I like the dark. One of the things I miss about having a dog to walk (one of the very few things!) is the nights I would roam in the shadows, listening to the insects singing, picking out the few constellations I can readily identify. I miss welcoming Orion in the winter. I miss the fireflies in the summer. Oh, I could go outside without the excuse of walking the dog, but it wouldn't be the same.
It's not a cultural norm. People outside after dark are perceived in a different way. That's that heightened awareness thing. If we see someone standing around in the night, mooning at the stars, we suspect they're up to no good. We're wary--and for the most part that's probably safer--especially in urban environments.
I've done my share of camping, looking at the star-filled sky when there's no ambient light to block out the Milky Way. You have to be pretty far from civilization to do that. Even in the country, folks have security lights on poles in their driveways...to keep away the evil in the darkness.
I remember trotting at my father's side as we walked down an abandoned track in the hills behind the house where we lived in a tiny Arizona town, listening to the creak of cactus and tumbleweeds in the wind, catching the rustle of nocturnal animals scurrying across the sand, pausing to stand in awe at the glorious light show in the heavens.
Good memories, in the dark.
Monday, January 13, 2014
While I'm at it, I update friends and family addresses and any others I consider important. I also spend considerable time combing through old address books to make sure I haven't missed anyone.
You may wonder how I could miss someone. My MO tends to be write the new info down on a scrap of paper or sticky note. This is usually stuck to my computer monitor until guilt prompts me to find an address book. It most likely won't be the current one as who can find that when you want it? However, a couple older ones are probably stashed somewhere nearby. Find one. Enter the info, secure and smug in the fact that I actually DID transfer the information to some permanent repository.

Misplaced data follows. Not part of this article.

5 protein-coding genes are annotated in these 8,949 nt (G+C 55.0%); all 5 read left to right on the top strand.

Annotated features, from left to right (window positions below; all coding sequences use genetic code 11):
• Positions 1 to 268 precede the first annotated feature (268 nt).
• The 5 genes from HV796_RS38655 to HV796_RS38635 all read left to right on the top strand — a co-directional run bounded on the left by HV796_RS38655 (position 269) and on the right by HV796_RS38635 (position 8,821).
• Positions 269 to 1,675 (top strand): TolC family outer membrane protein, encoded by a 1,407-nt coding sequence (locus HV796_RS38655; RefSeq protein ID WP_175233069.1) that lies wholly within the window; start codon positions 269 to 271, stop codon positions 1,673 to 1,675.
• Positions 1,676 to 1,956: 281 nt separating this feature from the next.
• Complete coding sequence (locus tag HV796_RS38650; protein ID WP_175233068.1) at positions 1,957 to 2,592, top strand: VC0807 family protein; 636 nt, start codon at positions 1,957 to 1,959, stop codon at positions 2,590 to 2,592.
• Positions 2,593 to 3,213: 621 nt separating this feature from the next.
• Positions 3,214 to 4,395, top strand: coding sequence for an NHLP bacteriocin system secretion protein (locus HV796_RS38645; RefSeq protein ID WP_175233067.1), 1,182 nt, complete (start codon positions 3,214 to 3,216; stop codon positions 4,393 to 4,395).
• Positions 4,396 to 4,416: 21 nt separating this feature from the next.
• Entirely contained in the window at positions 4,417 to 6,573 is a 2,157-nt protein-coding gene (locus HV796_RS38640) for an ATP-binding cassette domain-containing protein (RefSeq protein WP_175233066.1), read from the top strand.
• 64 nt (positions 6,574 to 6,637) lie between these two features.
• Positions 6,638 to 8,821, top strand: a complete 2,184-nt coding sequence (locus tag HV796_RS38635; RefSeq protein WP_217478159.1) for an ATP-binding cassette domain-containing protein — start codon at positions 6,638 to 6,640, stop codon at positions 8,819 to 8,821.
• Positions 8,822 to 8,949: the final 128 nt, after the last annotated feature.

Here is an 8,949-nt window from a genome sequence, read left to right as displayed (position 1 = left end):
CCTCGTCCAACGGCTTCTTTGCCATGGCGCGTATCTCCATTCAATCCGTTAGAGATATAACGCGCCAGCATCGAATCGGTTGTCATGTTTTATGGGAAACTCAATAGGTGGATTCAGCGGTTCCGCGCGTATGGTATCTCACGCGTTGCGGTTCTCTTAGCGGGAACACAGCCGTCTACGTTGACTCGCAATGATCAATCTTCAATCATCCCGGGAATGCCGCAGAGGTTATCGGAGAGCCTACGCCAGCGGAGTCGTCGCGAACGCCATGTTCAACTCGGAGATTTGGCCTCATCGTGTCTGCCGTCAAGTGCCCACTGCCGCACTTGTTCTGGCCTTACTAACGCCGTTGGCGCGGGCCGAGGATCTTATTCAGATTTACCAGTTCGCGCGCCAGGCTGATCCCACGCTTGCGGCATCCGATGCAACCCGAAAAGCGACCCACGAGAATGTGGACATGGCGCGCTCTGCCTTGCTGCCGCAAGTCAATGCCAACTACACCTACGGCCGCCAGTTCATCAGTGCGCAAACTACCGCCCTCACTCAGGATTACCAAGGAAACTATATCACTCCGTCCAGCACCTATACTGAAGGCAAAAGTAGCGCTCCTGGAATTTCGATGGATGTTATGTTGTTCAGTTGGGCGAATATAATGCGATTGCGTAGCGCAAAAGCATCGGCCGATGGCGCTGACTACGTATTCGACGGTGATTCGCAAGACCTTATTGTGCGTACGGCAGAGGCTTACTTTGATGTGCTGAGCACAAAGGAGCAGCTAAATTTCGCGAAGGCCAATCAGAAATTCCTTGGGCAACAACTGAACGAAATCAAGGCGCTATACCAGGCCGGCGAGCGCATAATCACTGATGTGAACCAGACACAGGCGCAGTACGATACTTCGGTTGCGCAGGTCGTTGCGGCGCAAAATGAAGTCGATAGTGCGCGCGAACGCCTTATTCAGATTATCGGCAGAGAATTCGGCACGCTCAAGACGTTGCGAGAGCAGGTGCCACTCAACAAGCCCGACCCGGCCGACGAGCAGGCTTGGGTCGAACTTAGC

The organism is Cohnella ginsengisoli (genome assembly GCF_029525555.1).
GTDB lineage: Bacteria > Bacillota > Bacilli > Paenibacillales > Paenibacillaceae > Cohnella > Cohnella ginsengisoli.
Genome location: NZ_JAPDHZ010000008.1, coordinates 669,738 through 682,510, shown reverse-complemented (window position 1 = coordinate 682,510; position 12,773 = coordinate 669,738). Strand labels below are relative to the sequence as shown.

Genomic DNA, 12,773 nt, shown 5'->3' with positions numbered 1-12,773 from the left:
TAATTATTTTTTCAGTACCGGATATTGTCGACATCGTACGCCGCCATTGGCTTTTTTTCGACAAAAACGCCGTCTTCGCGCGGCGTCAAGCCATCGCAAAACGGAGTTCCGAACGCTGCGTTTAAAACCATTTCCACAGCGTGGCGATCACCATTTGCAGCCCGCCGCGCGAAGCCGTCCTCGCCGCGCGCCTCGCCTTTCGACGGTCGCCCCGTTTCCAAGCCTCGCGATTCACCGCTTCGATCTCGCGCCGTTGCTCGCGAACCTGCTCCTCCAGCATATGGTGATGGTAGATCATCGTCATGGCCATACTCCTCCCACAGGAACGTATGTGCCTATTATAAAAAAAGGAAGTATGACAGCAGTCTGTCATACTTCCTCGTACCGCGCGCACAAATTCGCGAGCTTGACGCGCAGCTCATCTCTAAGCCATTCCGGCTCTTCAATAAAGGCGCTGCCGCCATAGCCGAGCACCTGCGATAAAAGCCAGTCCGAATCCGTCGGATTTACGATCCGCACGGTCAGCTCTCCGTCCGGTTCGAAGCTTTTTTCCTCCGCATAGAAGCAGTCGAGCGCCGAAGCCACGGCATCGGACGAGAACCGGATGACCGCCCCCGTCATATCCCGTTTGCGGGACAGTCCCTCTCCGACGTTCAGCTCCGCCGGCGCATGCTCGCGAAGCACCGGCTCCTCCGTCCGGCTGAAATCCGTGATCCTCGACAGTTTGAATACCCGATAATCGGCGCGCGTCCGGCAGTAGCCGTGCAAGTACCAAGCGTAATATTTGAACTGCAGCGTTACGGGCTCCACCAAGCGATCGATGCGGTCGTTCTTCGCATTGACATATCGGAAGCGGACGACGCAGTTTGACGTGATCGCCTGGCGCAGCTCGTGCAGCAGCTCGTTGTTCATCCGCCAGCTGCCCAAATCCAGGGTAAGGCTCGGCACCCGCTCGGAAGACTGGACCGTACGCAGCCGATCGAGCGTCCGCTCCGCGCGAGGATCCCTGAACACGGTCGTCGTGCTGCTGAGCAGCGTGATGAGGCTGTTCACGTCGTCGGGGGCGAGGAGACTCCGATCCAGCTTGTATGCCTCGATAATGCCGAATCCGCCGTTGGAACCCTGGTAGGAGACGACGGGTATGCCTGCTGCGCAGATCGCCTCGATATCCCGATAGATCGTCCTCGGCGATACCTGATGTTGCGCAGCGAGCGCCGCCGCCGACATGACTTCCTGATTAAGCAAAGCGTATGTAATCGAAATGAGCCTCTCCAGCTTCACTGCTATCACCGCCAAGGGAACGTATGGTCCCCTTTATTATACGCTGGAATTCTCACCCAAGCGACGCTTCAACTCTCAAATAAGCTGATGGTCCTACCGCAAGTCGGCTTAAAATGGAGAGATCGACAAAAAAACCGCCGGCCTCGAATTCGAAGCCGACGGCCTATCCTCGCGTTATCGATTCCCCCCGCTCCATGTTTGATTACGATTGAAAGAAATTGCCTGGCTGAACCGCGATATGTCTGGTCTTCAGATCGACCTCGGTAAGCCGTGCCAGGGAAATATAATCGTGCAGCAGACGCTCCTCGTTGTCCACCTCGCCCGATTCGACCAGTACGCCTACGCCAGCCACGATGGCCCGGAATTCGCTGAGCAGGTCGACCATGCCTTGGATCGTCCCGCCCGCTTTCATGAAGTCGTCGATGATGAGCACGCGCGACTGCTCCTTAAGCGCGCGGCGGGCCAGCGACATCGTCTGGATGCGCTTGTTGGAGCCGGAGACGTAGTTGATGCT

Then in January, guilt strikes once again. In my orgy of organizing, tossing out, establishing a calendar for the appointments for the new year, I dig out all the business cards I've squirreled away with the mental promise of someday doing something with them. And...I decide I'll do better this year.
This year as I gathered the usual bits and pieces and pored over the spotted pages for the old books, it finally dawned on me why I despise prowling through the old collections of addresses and ephemera. Most of those people memorialized in the tattered books are gone. On many pages, not even one person is still alive.
Other folks are relics of long-gone life in far off places. The hunk and I have moved often. In spite of the best of intentions, people from those lives slip through our fingers. The glue that held us together dries out over time. Everyone moves on at their own pace.
As I study the list of names, it shames me that some I can't even match with a face...or even a reason their name is written in my book. Who were they? Why was it important for me to save their address or telephone number?
This year after I fill in my new address book, I'll pack the old ones away with care. I had intended to throw them all away, but I believe I'll file them with my genealogical papers. Who knows? There may be some fragment of information that will come in handy down the road. It's time for me to finally let them rest in peace.
Sunday, January 12, 2014
2) At every opportunity, take a nap. You can never tell where life will take you. It's always best to be prepared.
3) Drink lots of water. The body depends on a steady supply.
4) Always take a book to the bathroom...because you drank all that water.
5) Practice the quiet game everyday. Pray, meditate, simply breath and empty your mind of anxious thoughts.
6) Read at least one hour every day. If you read every time you go into the bathroom, you'll easily meet your goal.
7) Read labels. Because there's no telling what our food and other products contain.
8) Do slow stretches in bed before you get up. That way you won't spend your first hour on your feet walking like Frankenstein.
9) Slather cream on your feet everyday and wear socks. Pamper those puppies. They carry you around all day.
10) Do finger exercises before settling at the keyboard. You warm up other muscles before you exercise...
11) Smile frequently. The more you smile, the better your mood is, even if it's a crummy day.